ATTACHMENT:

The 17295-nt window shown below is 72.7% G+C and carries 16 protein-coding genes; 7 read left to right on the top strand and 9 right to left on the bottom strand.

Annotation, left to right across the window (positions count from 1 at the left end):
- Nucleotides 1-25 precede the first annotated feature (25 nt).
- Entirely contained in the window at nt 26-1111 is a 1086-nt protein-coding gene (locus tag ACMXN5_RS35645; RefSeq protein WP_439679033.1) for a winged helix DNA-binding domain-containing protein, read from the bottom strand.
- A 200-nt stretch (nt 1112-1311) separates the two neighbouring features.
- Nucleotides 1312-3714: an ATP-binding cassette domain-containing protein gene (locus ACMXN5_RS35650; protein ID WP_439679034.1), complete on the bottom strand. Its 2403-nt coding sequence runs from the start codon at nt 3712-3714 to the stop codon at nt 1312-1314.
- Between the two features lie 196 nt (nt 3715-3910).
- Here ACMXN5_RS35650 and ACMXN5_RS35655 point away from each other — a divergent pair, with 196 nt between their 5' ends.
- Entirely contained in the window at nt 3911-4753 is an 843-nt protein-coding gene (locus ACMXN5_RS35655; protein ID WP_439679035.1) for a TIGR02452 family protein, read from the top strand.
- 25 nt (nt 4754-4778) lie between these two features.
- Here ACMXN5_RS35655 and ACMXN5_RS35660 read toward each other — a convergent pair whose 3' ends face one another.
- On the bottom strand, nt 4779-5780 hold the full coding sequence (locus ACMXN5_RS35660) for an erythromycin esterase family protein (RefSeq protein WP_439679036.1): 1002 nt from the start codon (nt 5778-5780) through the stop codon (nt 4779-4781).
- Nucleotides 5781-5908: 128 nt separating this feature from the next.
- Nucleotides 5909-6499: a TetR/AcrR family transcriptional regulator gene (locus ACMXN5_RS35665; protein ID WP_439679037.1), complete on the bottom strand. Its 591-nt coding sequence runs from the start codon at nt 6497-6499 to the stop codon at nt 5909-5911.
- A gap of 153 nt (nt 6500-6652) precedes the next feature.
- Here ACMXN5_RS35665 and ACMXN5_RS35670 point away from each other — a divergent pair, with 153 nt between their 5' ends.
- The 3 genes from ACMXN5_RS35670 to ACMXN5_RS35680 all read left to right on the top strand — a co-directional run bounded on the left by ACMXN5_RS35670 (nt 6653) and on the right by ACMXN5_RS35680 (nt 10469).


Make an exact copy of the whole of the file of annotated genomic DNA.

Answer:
The 17295-nt window shown below is 72.7% G+C and carries 16 protein-coding genes; 7 read left to right on the top strand and 9 right to left on the bottom strand.

Annotation, left to right across the window (positions count from 1 at the left end):
- Nucleotides 1-25 precede the first annotated feature (25 nt).
- Entirely contained in the window at nt 26-1111 is a 1086-nt protein-coding gene (locus tag ACMXN5_RS35645; RefSeq protein WP_439679033.1) for a winged helix DNA-binding domain-containing protein, read from the bottom strand.
- A 200-nt stretch (nt 1112-1311) separates the two neighbouring features.
- Nucleotides 1312-3714: an ATP-binding cassette domain-containing protein gene (locus ACMXN5_RS35650; protein ID WP_439679034.1), complete on the bottom strand. Its 2403-nt coding sequence runs from the start codon at nt 3712-3714 to the stop codon at nt 1312-1314.
- Between the two features lie 196 nt (nt 3715-3910).
- Here ACMXN5_RS35650 and ACMXN5_RS35655 point away from each other — a divergent pair, with 196 nt between their 5' ends.
- Entirely contained in the window at nt 3911-4753 is an 843-nt protein-coding gene (locus ACMXN5_RS35655; protein ID WP_439679035.1) for a TIGR02452 family protein, read from the top strand.
- 25 nt (nt 4754-4778) lie between these two features.
- Here ACMXN5_RS35655 and ACMXN5_RS35660 read toward each other — a convergent pair whose 3' ends face one another.
- On the bottom strand, nt 4779-5780 hold the full coding sequence (locus ACMXN5_RS35660) for an erythromycin esterase family protein (RefSeq protein WP_439679036.1): 1002 nt from the start codon (nt 5778-5780) through the stop codon (nt 4779-4781).
- Nucleotides 5781-5908: 128 nt separating this feature from the next.
- Nucleotides 5909-6499: a TetR/AcrR family transcriptional regulator gene (locus ACMXN5_RS35665; protein ID WP_439679037.1), complete on the bottom strand. Its 591-nt coding sequence runs from the start codon at nt 6497-6499 to the stop codon at nt 5909-5911.
- A gap of 153 nt (nt 6500-6652) precedes the next feature.
- Here ACMXN5_RS35665 and ACMXN5_RS35670 point away from each other — a divergent pair, with 153 nt between their 5' ends.
- The 3 genes from ACMXN5_RS35670 to ACMXN5_RS35680 all read left to right on the top strand — a co-directional run bounded on the left by ACMXN5_RS35670 (nt 6653) and on the right by ACMXN5_RS35680 (nt 10469).